“The allegations included assaults as well as verbal confrontations,” he wrote, adding that the camera was in service and monitored by VA police Aug. 4-19 “but did not substantiate any measure of the allegations.”

PRESERVING EVIDENCE

In an interview less than a month before the hidden camera was installed, VA Southern Nevada Healthcare System Director Isabel Duff discussed the Emergency Department’s video surveillance issue in light of Niccum’s ordeal. When asked about the footage being erased, she stressed that “there was no active deletion. This is how the system is built.”

“We’re a health care organization. We’re not here to be monitoring or ‘surveilling’ people in that way,” she said.

Redwine is bewildered that such effort was made by VA managers to capture video evidence of staff confrontations, yet the hospital’s more extensive video surveillance system wasn’t programmed to retain the footage that would have shown Niccum writhing in pain while she waited to be seen Oct. 22, 2013.

“What has happened for the dignity of our veterans for protecting their safety with surveillance? The priority is backwards. What a shame,” she said.

Redwine was Niccum’s neighbor and shared her enthusiasm for the countless hours they worked as volunteers to serve veterans.

When they reached the hospital’s Emergency Department that fateful day, the triage nurse checked Niccum’s blood sugar level and found it to be so low that she was on the verge of having a reaction.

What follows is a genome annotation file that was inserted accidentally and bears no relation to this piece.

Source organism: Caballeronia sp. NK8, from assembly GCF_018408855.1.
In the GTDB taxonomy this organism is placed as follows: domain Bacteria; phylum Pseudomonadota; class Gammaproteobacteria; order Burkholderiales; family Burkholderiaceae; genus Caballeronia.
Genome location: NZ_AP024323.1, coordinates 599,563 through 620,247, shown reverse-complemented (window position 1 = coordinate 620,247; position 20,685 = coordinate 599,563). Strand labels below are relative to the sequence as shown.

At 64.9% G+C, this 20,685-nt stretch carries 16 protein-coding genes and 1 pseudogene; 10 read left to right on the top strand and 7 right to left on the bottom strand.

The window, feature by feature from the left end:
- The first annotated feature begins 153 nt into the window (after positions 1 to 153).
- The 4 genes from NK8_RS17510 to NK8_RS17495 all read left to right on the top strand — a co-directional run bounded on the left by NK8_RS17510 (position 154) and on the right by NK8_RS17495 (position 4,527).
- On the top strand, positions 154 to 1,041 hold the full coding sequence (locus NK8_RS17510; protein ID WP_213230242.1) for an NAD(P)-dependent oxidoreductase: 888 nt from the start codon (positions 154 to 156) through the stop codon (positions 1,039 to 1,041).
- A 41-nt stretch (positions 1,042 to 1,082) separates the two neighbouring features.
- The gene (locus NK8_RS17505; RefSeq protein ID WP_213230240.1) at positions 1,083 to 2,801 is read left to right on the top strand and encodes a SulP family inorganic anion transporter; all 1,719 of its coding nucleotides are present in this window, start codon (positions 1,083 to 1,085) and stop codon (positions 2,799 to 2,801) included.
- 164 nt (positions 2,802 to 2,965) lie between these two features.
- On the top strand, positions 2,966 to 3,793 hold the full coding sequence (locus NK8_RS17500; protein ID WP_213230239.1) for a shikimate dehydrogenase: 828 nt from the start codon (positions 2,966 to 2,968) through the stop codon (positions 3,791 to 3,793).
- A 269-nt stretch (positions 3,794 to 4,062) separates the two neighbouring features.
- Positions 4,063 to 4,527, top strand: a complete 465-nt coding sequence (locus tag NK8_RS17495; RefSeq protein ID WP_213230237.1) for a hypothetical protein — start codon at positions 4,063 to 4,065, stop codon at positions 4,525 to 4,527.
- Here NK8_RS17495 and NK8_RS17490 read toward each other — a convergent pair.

“After the reaction got worse, I moved her over to the space where there were two double chairs,” she said. She was worried Niccum would pass out.

“I needed to get some food or something in her system to bring her sugar up. Not one person came out and checked on us,” she said.

“Even if Sandi beat on the floor (with her cane) and begged for help. If the surveillance (video) was there, it would show I moved her from the center of that very small room over to the corner” because Niccum’s outbursts would disturb other patients.

“There were only two other ladies in the waiting room,” she said. “She was crying and begging for help.”

PROBING THE PROBLEM

The $1 billion hospital, which opened in 2012, is equipped with an elaborate video system. The control room, monitored by VA security personnel, resembles one from the starship Enterprise in the “Star Trek” TV series, some VA workers have said.

The recorded data are overwritten, or erased, in 30 days, as is done in other VA facilities, according to VA officials. They say the system, which can be set to retain recordings for 90 days, is a tool to monitor the safety of patients.

Regardless, Redwine said that had anyone been watching the video monitor that day, “even (a) nonmedical person would have responded.”

“And there was a lady in real time sitting at the desk who I approached more than once asking for help, asking is there a bed somewhere I can put on the floor, surveillance would have shown all that,” she said.

Counting more than an hour wait before her initial check by a triage nurse, Niccum spent 5 hours, 6 minutes in the VA hospital’s Emergency Department. When she finally was seen by a doctor, she was given a prescription for pain medication. Then Redwine took her home. Niccum returned two days later for tests that showed symptoms of cancer, colitis and a perforated appendix. She died Nov. 15 at a hospice.

In her last days, Niccum asked Redwine to write up a chronology of what happened and submit it to the Review-Journal. A story based on the chronology prompted House Veterans Affairs Committee Chairman Rep. Jeff Miller, R-Fla., and committee member Rep. Dina Titus, D-Nev., to call for an investigation.

In a Nov. 26 statement, Miller said, “We will be asking VA to provide copies of all applicable surveillance camera footage so we can examine the sequence of events in detail.”